“It looks so uncomfortable,” Granny murmurs apprehensively. A pair of yoked oxen jingles slowly into the ring. Three men in dirty t-shirts follow the team, one holding a chain that leads from the yoke. He hooks it to a metal sheet holding concrete weights. Granny sucks in her breath.
It is a glorious morning at the Union Fair, a mainstay of the agricultural calendar that officially spells the end of summer for people in our part of Maine. I saved my pocket money to spend on the Union Fair midway when I was a girl; now my children are doing the same.
Alas for them, the fair, like Maine itself, has in the intervening years been gentrified. Today the first stall we encounter sells jasmine rice and Thai curries. Next to it is a charming shack selling fruit smoothies and “udderly delicious” organic cream sodas. There’s even a tiny mobile espresso bar. Fair-goers can still buy fudge and cotton candy and onion blossoms, but the caravans selling them have become depressingly hygienic, with none of the flies and grease puddles that used to give ordering fried dough such a frisson.
Somewhere along the line the freak show disappeared, taking with it a memorable mustachioed fat lady, a man who lit kerosene in his mouth, and a two-headed calf bottled in amber fluid. Gone is Stormy Winters, the hootchy-cootchy girl whose caravan illustrations depicted her as a kind of erotic snow queen with ice crystals sparkling on her Alpine breasts. Gone too is the booth where you could pay money to look at an actual, breathing, recovered drug addict. I used to make my father laugh by imitating the carney’s patter: “Alive, alive, yes he is still alive…”
The midway has been cleansed of impropriety, disability, and addiction. The only hint of its daring past is one stall where later in the day Molly wins a rubber snake by firing a cork out of a gun. (“I got Osama!” she rejoiced, as the carney replaced the aluminum can she had knocked over. The Saddams were much faded, and nobody bothered to aim at them. Interestingly, this was by far the busiest game stall at the fair.)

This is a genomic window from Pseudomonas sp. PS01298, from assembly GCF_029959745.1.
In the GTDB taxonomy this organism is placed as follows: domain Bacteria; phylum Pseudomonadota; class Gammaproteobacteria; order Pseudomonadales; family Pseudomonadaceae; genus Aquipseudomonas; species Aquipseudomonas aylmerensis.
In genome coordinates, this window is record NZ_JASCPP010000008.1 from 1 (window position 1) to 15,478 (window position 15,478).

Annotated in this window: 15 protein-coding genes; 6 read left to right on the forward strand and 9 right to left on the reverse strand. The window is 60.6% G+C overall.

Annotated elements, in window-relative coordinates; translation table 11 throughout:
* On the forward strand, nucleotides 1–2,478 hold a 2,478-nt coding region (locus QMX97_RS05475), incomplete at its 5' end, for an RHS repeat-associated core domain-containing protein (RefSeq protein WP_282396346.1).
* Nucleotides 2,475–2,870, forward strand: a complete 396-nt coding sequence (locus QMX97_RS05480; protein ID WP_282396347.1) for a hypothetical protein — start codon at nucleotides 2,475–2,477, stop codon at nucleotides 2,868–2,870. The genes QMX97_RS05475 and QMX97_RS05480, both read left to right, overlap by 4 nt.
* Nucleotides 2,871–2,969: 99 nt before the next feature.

Right now, though, we’re in a strictly agricultural arena, and this part of the fair has not changed. Two hundred yards away the Ferris Wheel is turning, and children are already shrieking on the teacup ride, but inside the large, corrugated steel shed where we are sitting and the oxen are waiting, all is quiet. In contrast to the catcalls of the midway–”Two dollars, every player wins!”–there is no countdown or pistol shot to signal the start of a pull. There is a sudden moment of concentrated energy, the whack of a cane, and it has already begun.
“Huh Jerry! Huh Tom!” yells the ox driver, a teenaged girl in braces and rubber boots. She urges the team forward, dancing beside them, shouting and whacking. “Gee Jerry! Gee Tom!” The oxen pull. They do not seem to mind the blows, but poor Granny does. Her hide is not so tough, and with each stroke of the stick in the dirt-floored ring, one elegant gray-haired woman in the stands winces and flinches and turns a whiter shade of pale.
The children watch, mildly curious. “Why is the girl hitting the cows?” Phoebe asks, and Molly says, “What’s wrong, Granny?” and Granny mutters, “I would think you’d get points for not using the whip.”
The oxen are straining forward to loud blandishments from the girl, delicate silver ribbons of saliva unfurling from their mouths, when suddenly they jackknife and come to a jolting halt, like a bewildered bovine tractor trailer. The shed goes quiet again.
After a moment, the judges come up and remove the weight. It is too much for the oxen. It is also too much for Granny.
“I’m going to look for the others,” she says, standing up abruptly and clutching her Styrofoam coffee cup as if it is a talisman from the modern world, which I suppose it is. “I’m not very good at this sort of thing.”
“It doesn’t seem fair, hitting them,” Molly says, taking up the theme as Granny disappears into the benignity of the fairgrounds. I know what she means. You watch a farmer whacking and yelling at a pair of dull-witted beasts, which stumble and pull over a short distance a weight so massive that its passage leaves a hard shiny streak along the dirt floor. And you think to yourself, poor oxen, why isthis yokel whacking and yelling at them? Don’t these people have tractors?
In a flash, I see how to explain it. “It may look cruel, but what you’re seeing here, children, is the origin of our incredible success as a species,” I say. “It was man’s discovery that he could harness and domesticate creatures such as these oxen that allowed us to develop agriculture, and it is farming that over many years permitted the growth of towns and cities.”
“Wow,” Molly says, her eyes following the disgraced team out of the shed past a line of oxen blinking in the sunlight and waiting for their turn.
“So what you’re looking at here,” I continue, “is the first great technological development in humanity’s progress to where we are today.” I sit back, triumphant, ready to take questions. A question is quick to come.
“Why,” Molly asks, gazing at the row of animals, “do oxen stick their tongues up their noses?”